You get an incredibly intense montage of the fighting on the Maidan telling you never to stop, never to quit. Video by Ukraine, words by Rocky. It couldn’t be more timely given the ongoing changes in Ukraine because it looks like this could be a long fight (title video at bottom).
Yesterday, pro-Russian Ukrainians armed with guns hoisted the Russian flag over some Eastern Ukrainian (Crimean) government buildings yesterday and the Russian military remains on high alert there in what appears to be an effort to intimidate Ukraine while promising to protect Russia leaning Ukrainians.
Initially, the Interior Minister had accused the Russian military of being responsible but it now appears that those occupying the Crimean airport are more of a militia. This is highly plausible given the very high pro-Russia sentiment there.
In the meantime tension rises in Crimea pro-russian region where militiamen have blocked the region’s airports and main roads. Moscow has refused this afternoon to hold talks with Kyiv’s new leadership about the situation of the region that decided Thursday to hold a referendum on autonomy the 25th of May.
In other words, they may vote to secede from Ukraine.
Especially yesterday, there was a very, very real anxiety that Russia would militarily “encourage” Eastern Ukraine to secede from Ukraine proper in the name of protecting the ethnic Russians there. That fear has subsided somewhat given Russia’s announcement today that they will not violate Ukraine’s sovereignty aka invade.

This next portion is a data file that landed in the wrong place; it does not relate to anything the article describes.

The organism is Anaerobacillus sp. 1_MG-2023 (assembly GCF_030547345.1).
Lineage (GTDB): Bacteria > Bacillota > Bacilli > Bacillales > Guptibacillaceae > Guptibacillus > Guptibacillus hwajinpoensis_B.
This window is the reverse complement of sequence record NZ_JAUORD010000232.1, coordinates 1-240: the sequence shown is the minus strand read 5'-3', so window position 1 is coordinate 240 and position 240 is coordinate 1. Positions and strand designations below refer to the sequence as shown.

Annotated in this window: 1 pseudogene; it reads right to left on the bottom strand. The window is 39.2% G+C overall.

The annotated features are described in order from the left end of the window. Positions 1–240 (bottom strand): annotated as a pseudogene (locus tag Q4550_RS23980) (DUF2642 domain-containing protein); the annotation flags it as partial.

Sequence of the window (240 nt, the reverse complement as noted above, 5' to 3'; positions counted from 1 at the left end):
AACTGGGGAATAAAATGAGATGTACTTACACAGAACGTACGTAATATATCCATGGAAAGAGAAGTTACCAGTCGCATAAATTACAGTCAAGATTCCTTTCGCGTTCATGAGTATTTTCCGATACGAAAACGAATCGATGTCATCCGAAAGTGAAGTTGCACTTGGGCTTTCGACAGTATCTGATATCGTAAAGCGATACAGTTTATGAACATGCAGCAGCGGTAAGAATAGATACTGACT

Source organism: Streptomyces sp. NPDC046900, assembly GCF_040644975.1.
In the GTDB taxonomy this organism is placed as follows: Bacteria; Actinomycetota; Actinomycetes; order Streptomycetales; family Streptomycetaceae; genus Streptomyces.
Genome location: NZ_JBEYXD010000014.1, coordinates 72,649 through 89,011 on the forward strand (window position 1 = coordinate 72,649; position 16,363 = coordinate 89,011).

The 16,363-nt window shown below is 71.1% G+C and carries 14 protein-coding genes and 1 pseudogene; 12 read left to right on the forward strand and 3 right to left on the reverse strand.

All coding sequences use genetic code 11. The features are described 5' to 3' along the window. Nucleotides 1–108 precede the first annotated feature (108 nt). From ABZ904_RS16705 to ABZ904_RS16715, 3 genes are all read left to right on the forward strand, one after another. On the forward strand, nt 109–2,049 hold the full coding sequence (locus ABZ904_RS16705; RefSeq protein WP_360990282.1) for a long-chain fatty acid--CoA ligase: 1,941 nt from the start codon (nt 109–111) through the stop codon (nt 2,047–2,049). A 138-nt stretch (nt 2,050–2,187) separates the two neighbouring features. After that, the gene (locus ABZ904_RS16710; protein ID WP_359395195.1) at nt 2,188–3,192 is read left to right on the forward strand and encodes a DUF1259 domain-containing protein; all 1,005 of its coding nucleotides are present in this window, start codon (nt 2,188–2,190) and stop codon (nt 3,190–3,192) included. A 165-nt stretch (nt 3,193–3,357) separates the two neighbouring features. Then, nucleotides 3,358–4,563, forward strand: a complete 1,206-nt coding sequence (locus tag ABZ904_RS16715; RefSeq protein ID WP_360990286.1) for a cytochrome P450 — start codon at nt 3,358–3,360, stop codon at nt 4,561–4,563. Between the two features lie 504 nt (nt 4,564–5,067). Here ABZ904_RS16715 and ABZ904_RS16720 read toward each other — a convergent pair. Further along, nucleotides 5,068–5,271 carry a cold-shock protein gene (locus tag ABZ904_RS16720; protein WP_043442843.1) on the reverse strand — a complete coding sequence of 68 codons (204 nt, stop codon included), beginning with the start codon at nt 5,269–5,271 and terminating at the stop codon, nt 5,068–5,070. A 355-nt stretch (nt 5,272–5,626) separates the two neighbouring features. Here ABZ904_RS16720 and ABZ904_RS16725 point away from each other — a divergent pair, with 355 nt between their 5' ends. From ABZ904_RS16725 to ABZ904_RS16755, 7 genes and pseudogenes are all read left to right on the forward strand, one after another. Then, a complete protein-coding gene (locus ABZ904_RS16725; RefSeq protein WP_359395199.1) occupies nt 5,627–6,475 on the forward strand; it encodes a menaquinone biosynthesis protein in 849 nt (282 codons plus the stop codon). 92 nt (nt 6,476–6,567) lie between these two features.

Fugitive former Ukrainian president Viktor Yanukovych, speaking to a mostly compliant press at a conference in Rostov, Russia, has denied issuing the order to fire on Maidan protesters in Kyiv, and insists the new government is illegitimate.
Over an hour into the press conference Yanukovych had yet to face a difficult question, and had not chosen to rebut accusations of corruption, or sought to claim documents recovered from his home including an “elimination” list of journalists were forgeries.
However he did insist he was still the legal president of Ukraine, and blamed his ousting on “fascists and neo.nazis”. He put the blame for the bloodshed and what he called “chaos, lawlessness and anarchy” squarely on the shoulders of the “radicals” leading the Maidan protests.
I’ve tried not to opine too much during all this but personally, that mix of assurances from Russian and Yanukovych insisted he’s still the President does make me wonder if Russia considers Yanukovych to be the ultimate arbiter of Ukraine’s sovereignty.